The quirky space is crowded, packed to the gills with those desperately seeking tables. Upfront is the bar, manned by master bartenders in white aprons. The oak bar is refinished, partnered with cherry red stools and the intact wood paneling, still adorned with the miniature carved silhouettes from the originals 1930s’ Minetta. Black-and-white tiled floors, polished crimson leather banquettes, antique brass lamps, white tablecloths, and caricature sketches of famous New Yorkers round out the saloon-era vibe. The back room, a misshapen pentagon still covered in the worn fresco of Greenwich Village in eras past, throbs with life and noise. A series of small tables line one wall while tables for 4 and 5 stand askew in the center of the floor. The best seats in house, curved leather boothes in a private back corner, are seemingly reserved for VIP parties (Jerry Seinfeld on this particular night).
As NYMag points out, Minetta Tavern plays on the ‘neo-Speakeasy’ vibe like Hotel Griffou, Waverly Inn, The Lion, East Side Social Club, yet while the others focus on ‘the scene’ and artisan cocktails worth the $15 and let the quality of their food slide, Minetta Tavern offers the whole package: delicious and hearty American brasserie cuisine, knock-your-socks-off cocktails, and a buzzy exclusive scene to compete with the best of ’em. The kitchen, run by former Balthazar chefs Lee Hanson and Riad Nasr, churns out top-notch brasserie dishes like oxtail and foie gras terrine, a tasting of three tartares, roasted marrow bones, crisp pig’s trotter, trout meuniere, and grilled dorade. Perhaps though, what they’re most famous for are the burgers.
The Minetta Burger, a classic cheeseburger with a load of caramelized onions, is thick, juicy, immensely flavorful, and served with a halo of perfectly-salted shoestring fries. The Black Label Burger, a unique blend of prime dry-aged beef made especially for Minetta by Pat LaFrieda’s outfit, is funky, extraordinary, and completely unusual for a burger. Both are a must-try, no matter how enticing the $104 cote de boeuf for two and pasta za za with pancetta, sage, parmesan, and fried egg look. Other recommended dishes include the diver sea scallops, a special prepared beautifully with a sweet caramelization and corn bacon ragout, and the ‘tartare goutez’, a trio if lamb, veal, and beef tartare.
Minetta Tavern is a special place. A year after re-opening, it remains difficult to get-into, a place where the celebrities hang. Yet, despite such exclusivity, it’s not in the least bit pretentious or snooty. Anyone willing to pay big bucks for a great meal will feel at home here from the hipsters to the yuppies to the suits, ladies who lunch, out-of-towners, and fashionistas. McNally hits the sweet spot with his nostalgic saloon: hoppin’ scene, memorable food, swoon-worthy cocktails, effective and efficient service, and enviable cache.
Perfect For: impressing clients, anniversary dates, celebrity sightings, late-night dining, the hamburglar, seeing and being seen, special occasions

Minetta Tavern on Urbanspoon

Fat Hippo: Phat Cocktails, Meager Food

Fat Hippo’s gotta get a new cook. The sleek and trendy spot on Clinton in the Lower East Side has got great service, a cool vibe, knock-you-out cocktails, and unfortunately, very subpar food. When you’ve got 80% of the equation right, why mess things up with tasteless dressed-up diner fare? The Three Guys on the UES and the Red Flame on university club row serve more delicious food than this place; heck, today’s street vendors season, salt and spice their food better.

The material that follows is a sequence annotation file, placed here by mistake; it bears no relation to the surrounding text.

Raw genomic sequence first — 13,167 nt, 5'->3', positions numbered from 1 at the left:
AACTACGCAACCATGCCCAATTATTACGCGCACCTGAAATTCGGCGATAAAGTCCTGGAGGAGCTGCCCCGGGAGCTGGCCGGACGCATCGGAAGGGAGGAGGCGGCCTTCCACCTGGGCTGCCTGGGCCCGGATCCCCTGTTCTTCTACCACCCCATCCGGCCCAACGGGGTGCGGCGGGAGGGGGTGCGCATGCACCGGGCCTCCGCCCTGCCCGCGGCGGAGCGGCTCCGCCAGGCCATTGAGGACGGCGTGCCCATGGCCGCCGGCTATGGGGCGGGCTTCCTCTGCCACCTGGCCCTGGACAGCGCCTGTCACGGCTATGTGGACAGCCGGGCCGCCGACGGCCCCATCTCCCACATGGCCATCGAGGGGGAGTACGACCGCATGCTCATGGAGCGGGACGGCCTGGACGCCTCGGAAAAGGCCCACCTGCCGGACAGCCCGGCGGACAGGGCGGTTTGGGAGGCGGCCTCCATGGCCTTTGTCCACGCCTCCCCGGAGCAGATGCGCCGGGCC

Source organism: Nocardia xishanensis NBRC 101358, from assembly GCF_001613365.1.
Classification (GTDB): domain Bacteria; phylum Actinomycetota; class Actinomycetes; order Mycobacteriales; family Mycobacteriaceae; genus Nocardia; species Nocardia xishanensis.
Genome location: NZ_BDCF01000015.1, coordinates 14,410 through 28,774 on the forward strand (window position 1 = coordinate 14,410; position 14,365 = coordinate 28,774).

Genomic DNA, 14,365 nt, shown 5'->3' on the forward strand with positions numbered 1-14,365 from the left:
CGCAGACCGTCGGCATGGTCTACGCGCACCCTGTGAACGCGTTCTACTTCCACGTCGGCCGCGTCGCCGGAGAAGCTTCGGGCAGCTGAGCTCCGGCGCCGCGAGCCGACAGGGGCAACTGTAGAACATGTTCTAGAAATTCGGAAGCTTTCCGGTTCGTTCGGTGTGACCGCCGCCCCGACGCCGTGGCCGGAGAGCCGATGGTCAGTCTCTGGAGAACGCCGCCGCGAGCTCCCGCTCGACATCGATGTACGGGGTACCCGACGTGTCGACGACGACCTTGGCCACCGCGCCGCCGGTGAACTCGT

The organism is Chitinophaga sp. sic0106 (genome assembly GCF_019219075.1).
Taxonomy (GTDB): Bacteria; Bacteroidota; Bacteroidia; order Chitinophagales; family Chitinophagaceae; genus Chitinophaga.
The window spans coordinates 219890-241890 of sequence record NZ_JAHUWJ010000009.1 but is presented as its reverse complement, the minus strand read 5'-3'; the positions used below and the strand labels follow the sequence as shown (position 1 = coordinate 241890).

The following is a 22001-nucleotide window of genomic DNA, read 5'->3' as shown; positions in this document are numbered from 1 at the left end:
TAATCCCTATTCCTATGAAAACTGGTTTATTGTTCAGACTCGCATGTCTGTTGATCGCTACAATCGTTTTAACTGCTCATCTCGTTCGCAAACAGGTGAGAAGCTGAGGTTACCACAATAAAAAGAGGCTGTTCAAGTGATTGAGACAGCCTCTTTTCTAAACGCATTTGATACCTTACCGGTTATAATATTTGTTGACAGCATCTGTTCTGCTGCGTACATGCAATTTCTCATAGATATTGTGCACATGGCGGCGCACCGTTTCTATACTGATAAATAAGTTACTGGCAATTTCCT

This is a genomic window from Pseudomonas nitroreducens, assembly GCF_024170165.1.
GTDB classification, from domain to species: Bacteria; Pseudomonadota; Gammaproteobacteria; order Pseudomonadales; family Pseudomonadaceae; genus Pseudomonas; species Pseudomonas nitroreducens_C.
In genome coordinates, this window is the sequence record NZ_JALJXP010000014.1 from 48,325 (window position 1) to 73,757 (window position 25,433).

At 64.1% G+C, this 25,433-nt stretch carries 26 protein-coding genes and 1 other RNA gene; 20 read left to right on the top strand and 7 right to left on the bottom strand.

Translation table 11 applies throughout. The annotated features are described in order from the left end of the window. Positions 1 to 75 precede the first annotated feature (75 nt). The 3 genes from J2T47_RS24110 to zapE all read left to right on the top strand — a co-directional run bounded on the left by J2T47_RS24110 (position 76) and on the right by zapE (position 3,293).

The small space across from Falai is dark and sultry with white padded boothes, exposed brick, and little light but from twinkling tealight candles. A prominent bar, manned by cocktail-spinning mancandy, seats about 10, offering the full menu and a shortened bar bites menu. Prettily decorated with attractive and friendly waitresses, well made-up and in the latest fashions, Fat Hippo, at least in look, epitomizes the laidback and unapologetically fun character of its surrounding neighborhood.

The food is dressed-up riffs on classic American pub fare. Think: fish tacos, fried mozzarella balls, lobster pot pie, free-range turkey meatloaf, maryland crab cakes, pork chop, and bbq pulled pork sandwich. All of this sounds good – but trust me, it doesn’t taste particularly good. My party of three started with the hot & sour calamari and moved on to the house special burger fondue (both beef and veggie versions) and the duck cuban.

The hot & sour calamari was a surprise, as it didn’t come fried. Instead, it was marinated and sauteed in a tangy ginger, chili, garlic, lime and peanut sauce. While the sauce was great (with the calamari and for soaking bread), the calamari was rubbery to the point of being freaky. For a hot second, I reminisced about bouncing hotdogs in my high school cafeteria. The burger fondue was marginally better, served slider-style with a hot pot of cheese fondue, bacon bits, pickles, and cone fries. It’s hard to go wrong with burgers, cheese, bacon, and the novelty of dipping burgers in melted cheese, and that pure fact saved this dish from damnation. Yet, objectively, the cheese was low quality and frustratingly flavorless, the burgers were over-cooked, and the bacon bits were out of a shaker normally parked at the salad bar. The duck cuban looked better than the other offerings, yet had a cloying sweetness unbecoming of a should-be savory dinner dish.

While the food was a major bummer, the cocktails were unusual and fantastic – my personal favorite was the Spicy Margherita, featuring jalapeno-infused tequila, and my two male dinner mates happily threw back a fair few of the tangy bitters-laden Old-Fashioneds. Fat Hippo is not a food place – it’s there for straight-up boozy fun. Rockin’ tunes (I think I heard a Jay-Z mashup in there…) and stiff drinks get the party-started, and if you get a little hungry, salty fries and fatty food lies waiting.

Perfect for: after-work or after-anything drinks, ladies night out, birthday shenanigans, at-table dance parties, and group pregame outings

Fat Hippo on Urbanspoon